The Strait of Hormuz is a 33km wide strait, with the Northern part controlled by Iran and the Southern by Oman and UAE, who jointly share the territorial rights over the waters. A former Iranian Prime Minister termed it as the Jugular of the World Economy. Let’s discuss how this narrow shipping route in the Gulf region is of strategic importance and center at rising tensions to chock the world economy.
Facilitating world’s 20% supply of oil or around 21 million barrels every day, the Strait of Hormuz is of immense importance to the world economies. It also records the transportation of more than one-quarter of global liquefied natural gas trade. Geographically the Strait connects the Gulf with the Arabian Sea. According to the U.S. Energy Information Administration, an average of 14 crude oil ships pass through the 2 strips of 3 km lane every day; taking oil to destinations particularly in Asia including the likes of India, Japan, China, and South Korea. A seizure or attack on any tanker here will affect the prices of oil everywhere. Often, this site is prone to rigorous conflicts by the neighboring countries. Recently there were various high-end incidents which led to the upcoming of closure threats of the Strait. Let us uncover them.
On July 19, 2019, a British oil tanker named the Stena Impero was on its way to Saudi Arabia when it was dramatically boarded and seized by Iran’s Revolutionary Guards. The forces took its control and took it to the Iranian port. Among the other incidents were the US forces destroying an Iranian drone that came close to the USS Boxer or there were incidents of destruction of two tankers by explosions or the four tankers which were hit by blasts within the UAE’s territorial waters or the US proposing for the airstrike after Iran shot its drone in the International waters. Plotting these incidents on the map shows a clear demarcation that how these are grossly centered at the Strait of Hormuz. But why is the US struggling for conflicts in the gulf? It all started in the ‘Tanker War’.
There are major 3 reasons due to increasing tensions between Iran and the US:
Firstly, when Iraq invaded Iran in the Middle East War 1980, the US provided reclusive intelligence support to Iran. Iraq moved to cut out Iran’s main export by attacking tankers which came to be known as the ‘Tanker war’. Iran was confronted by weapons moving through the Hormuz. While the attention drew in 1987, the US started escorting these tankers for itself and its allies resulting in tension between the two nations.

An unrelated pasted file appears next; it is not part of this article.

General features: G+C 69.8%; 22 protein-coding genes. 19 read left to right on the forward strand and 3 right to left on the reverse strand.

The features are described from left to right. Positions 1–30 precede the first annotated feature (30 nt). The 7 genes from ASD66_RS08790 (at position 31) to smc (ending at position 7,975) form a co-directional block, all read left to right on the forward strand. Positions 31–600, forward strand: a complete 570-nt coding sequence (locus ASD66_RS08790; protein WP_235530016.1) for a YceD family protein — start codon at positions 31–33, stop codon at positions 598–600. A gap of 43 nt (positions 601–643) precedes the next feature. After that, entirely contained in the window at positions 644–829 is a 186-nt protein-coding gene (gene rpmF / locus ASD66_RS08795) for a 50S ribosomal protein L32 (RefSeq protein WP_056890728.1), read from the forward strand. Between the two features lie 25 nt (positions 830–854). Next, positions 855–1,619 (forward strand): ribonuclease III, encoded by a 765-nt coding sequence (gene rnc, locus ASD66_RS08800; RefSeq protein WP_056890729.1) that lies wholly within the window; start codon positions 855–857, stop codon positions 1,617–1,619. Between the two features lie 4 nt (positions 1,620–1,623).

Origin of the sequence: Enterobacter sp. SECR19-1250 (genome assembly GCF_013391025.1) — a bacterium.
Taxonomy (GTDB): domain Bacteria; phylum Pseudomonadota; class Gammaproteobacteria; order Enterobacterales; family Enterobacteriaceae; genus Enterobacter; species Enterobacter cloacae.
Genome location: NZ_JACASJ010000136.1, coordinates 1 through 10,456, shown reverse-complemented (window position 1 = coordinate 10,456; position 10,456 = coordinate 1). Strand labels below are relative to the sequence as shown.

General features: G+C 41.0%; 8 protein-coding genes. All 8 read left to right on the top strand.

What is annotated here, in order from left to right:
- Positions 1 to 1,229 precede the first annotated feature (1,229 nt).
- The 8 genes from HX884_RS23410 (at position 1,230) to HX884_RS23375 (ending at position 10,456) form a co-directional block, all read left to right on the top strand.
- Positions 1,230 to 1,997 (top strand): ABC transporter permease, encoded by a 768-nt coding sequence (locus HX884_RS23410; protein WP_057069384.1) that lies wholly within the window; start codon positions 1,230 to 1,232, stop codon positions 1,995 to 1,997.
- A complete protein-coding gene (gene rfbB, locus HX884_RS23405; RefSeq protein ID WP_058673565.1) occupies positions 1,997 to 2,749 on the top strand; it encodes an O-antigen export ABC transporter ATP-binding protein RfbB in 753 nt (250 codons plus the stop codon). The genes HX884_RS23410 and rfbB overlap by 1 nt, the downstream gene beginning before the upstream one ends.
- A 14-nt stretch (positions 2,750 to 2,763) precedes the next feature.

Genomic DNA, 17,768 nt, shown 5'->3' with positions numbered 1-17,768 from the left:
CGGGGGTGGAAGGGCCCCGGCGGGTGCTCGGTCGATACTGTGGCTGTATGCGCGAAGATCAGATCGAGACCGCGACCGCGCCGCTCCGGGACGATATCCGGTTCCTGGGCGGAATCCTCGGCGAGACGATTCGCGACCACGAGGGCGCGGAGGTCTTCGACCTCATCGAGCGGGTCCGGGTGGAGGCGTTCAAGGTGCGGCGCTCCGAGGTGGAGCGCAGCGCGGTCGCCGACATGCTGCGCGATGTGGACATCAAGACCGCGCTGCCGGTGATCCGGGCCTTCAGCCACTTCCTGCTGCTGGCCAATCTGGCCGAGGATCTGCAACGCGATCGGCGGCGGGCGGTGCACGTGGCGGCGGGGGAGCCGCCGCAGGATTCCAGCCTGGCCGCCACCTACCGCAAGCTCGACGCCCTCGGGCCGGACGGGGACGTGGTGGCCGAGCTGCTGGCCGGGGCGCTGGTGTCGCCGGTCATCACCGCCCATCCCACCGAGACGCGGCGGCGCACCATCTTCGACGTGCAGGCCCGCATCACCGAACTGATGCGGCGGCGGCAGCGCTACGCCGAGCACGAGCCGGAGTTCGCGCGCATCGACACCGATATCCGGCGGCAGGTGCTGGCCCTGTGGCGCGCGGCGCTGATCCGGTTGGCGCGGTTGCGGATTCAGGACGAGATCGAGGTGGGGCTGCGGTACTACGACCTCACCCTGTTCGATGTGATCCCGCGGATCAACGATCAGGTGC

Secondly, in 1988, a US ship was stuck in an Iranian mine; this incident injured US sailors on board. After a couple of months, a passenger plane from Iran was mistaken as a fighter jet and was shot down by US warship leading to the death of all passengers.
Thirdly or I should say majorly, was the Iran-Nuclear program. Iran was criticized for developing a nuclear weapon. The world claimed that these might fall into wrong hands as Iran and their ally corresponds evil.
In response to all the existing problems in 2011, President Obama signed sweeping sanctions which led to a decrease in Iran’s exports and GDP. As a result of this Iran was short of Assets but had just one asset to revolt on, that was, the Strait of Hormuz. Iran threatened for the closure of the Strait and claimed that it wouldn’t let even a single drop oil of oil to pass through it. Eventually, a great negotiation was signed known as the Nuclear Deal. It stated that Iran will turn in all nuclear programs in exchange for sanctions revealed. In 2018, US President Donald Trump withdrew back from the deal, lifting the sanctions again. This has turned to take the risk situation in the Strait of Hormuz to boiling points and thus, in approaching to diversify the alternatives to strait route, several pipelines such as Petroline, UAE pipeline, Trans-Arabian pipeline, East-West pipeline, etc. have been playing an active role. Nonetheless, Strait of Hormuz has proven to be of strategic importance and it is extremely difficult to replace it by any means.
Currently, in the attack of drones targeted to damage the world’s biggest oil processing facility in Saudi Arabia; run by Aramco, the US openly alleges Iran for the wrongdoing. Though the Iran-US relations will go long a smooth shift only when the sanctions are being lifted, a meet of President Trump and Iran’s President Rouhani is a must to defuse tensions. But this seems farfetched as they have discounted the possibility of the meeting on the sidelines of the United Nations General Assembly next week which subsides the never-ending debate for world peace.